Illinois Senate Approves Gay Marriage, Threatens Florists’ Businesses

Illinois is ready. (Getty Images)

Illinois is ready. (Getty Images)

Illinois is slated to become the tenth state, plus the District of Columbia, to legalize marriage for same-sex couples. The Illinois Senate approved the measure 34 – 21 in a historic Valentine’s Day vote. The bill (SB 10) will now be considered by the House.

During debate preceding the vote, dissenting Republicans continued to propagate a number of tired falsehoods about marriage equality. Senator Dale Righter (R-Mattoon) struggled to understand the definition of “public accommodation” and the phrase “very real,” citing the “very real situation… somewhere down the line” in which a same-sex couple wishing to use a religious facility for a marriage celebration is denied and subsequently files suit. This, of course, is not a “very real” situation, but rather a hypothetical one. Senator Heather Steans (D-Chicago), who sponsored the measure, replied succinctly, “That facility would not need to be made available for anything it chooses not to be.” Righter proposed several more “very real questions,” before Steans shut him down: “I am not going to answer your hypotheticals, Senator.”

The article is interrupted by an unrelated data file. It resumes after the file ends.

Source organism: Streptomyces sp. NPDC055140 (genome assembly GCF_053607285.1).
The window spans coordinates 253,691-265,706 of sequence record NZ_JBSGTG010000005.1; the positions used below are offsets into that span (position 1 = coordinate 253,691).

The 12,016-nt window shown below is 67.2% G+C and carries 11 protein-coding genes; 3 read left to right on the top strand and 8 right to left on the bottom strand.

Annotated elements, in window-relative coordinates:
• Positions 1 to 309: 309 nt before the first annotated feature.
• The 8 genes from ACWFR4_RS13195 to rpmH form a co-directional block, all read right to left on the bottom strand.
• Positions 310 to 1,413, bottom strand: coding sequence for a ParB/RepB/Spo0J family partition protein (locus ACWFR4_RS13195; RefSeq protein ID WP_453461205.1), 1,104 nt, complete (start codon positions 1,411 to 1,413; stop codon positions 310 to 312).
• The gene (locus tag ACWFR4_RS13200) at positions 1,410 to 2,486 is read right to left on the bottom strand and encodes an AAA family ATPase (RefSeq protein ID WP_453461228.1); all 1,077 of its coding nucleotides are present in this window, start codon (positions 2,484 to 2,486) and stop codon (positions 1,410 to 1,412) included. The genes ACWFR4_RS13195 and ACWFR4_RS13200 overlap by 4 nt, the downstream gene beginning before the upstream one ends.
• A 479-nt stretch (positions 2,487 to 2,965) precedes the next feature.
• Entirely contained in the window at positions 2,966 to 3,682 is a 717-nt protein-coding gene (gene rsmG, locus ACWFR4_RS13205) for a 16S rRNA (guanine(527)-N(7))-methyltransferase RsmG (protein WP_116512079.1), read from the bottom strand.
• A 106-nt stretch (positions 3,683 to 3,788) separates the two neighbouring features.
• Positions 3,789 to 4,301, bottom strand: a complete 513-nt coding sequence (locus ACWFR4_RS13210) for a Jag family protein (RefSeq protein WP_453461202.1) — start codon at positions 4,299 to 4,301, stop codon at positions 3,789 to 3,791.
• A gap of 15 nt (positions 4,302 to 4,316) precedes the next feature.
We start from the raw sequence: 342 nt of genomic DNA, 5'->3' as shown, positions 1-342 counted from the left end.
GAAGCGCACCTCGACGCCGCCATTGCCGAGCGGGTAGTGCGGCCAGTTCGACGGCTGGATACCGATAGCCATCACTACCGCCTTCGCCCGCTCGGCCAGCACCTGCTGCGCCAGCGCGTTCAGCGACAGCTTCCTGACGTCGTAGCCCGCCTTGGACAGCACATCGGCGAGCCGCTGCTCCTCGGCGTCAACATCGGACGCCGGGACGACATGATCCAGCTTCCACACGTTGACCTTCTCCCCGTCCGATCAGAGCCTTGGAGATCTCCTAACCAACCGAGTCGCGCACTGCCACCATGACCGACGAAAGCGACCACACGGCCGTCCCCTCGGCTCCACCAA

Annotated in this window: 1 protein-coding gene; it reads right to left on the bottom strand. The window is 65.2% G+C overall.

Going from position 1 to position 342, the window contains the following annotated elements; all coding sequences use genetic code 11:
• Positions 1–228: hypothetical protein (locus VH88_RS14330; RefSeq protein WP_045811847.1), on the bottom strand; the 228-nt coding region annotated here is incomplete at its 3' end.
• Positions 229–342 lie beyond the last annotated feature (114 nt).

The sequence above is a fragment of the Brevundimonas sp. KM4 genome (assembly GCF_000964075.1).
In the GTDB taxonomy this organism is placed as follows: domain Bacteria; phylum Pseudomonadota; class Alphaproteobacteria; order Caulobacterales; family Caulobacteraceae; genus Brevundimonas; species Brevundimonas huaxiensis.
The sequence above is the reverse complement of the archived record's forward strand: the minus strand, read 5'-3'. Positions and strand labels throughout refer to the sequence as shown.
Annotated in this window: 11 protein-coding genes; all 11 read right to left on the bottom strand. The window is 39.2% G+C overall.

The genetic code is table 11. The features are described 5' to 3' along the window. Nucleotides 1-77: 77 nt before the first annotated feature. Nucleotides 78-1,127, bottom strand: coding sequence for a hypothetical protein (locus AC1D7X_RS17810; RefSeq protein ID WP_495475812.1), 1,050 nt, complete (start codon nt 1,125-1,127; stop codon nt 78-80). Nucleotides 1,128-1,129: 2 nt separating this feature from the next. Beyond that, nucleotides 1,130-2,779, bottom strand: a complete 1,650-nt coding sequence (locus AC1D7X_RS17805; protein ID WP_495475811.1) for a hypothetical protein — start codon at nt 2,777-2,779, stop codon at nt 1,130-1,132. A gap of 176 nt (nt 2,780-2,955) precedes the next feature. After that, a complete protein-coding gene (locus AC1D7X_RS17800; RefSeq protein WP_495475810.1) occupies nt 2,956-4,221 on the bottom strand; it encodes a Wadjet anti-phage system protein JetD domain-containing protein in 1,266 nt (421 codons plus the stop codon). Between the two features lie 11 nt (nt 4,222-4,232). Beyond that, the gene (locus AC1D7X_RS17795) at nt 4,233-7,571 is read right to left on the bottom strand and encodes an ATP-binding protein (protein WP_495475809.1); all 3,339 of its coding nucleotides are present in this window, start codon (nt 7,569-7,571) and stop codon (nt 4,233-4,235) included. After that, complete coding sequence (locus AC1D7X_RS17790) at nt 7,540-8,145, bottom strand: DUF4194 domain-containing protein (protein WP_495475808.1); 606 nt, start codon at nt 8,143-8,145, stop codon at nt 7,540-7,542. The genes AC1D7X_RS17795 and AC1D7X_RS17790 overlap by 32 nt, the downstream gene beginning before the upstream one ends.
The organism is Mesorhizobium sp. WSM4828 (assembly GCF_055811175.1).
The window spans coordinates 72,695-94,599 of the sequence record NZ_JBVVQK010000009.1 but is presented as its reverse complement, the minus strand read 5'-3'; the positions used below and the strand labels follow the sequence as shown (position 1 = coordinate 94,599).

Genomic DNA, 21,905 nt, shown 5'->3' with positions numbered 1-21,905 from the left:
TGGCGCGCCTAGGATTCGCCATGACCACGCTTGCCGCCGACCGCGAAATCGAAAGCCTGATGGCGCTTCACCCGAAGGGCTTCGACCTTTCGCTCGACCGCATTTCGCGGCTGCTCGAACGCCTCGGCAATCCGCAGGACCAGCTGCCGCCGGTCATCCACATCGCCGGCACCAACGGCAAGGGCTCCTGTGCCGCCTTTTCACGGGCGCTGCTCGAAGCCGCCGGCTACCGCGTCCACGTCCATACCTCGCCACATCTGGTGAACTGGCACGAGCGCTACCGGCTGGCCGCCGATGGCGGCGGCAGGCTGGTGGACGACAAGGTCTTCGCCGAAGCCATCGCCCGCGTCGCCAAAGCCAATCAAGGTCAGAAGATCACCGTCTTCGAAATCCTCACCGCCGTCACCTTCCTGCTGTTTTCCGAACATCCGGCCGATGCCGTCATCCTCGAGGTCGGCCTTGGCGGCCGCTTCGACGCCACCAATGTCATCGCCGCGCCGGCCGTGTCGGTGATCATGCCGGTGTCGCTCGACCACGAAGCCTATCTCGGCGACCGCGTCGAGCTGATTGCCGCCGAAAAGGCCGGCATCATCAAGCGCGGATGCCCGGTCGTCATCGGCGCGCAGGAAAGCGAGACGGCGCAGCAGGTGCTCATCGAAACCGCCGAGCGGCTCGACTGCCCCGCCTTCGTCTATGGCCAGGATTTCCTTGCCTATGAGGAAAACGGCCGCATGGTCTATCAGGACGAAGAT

Perhaps the most laughable objection to the bill came from Senator Kyle McCarter (R-Lebanon). In an I’m-not-a-bigot-because-I-have-gay-friends moment, McCarter talked about taking his sweetheart out on Valentine’s Day to a restaurant they like that is “owned by a gay couple.” And McCarter says the gay couple doesn’t even care about marriage equality and didn’t even bring it up because “they are our friends,” you guys.

The chamber erupted in laughter again when McCarter suggested that bed-and-breakfasts and florists are in danger should marriage equality come to Illinois: “They will choose—most of them—to dissolve their businesses,” he said. Because gay people hate flowers. Also, said McCarter, marriage equality is “confusing for children” who might learn that gay people exist and sometimes fall in love.

Several senators spoke of gay family members who had influenced their vote, including Senator Dave Koehler (D-Peoria). An ordained clergyman in the United Church of Christ, Koehler also noted that their is not a singular conclusion in terms of religious views on same-sex marriage. The United Church of Christ, a Protestant Christian denomination, sanctifies same-sex unions.

A recent poll conducted by the Paul Simon Public Policy Institute found that Illinois public support for same-sex marriage stands at 45.5 percent, up from 33.6 percent in 2010.

Governor Pat Quinn, a Democrat, indicated he would sign the bill, saying earlier this month that “marriage equality is a matter of fairness and equal rights under law.”



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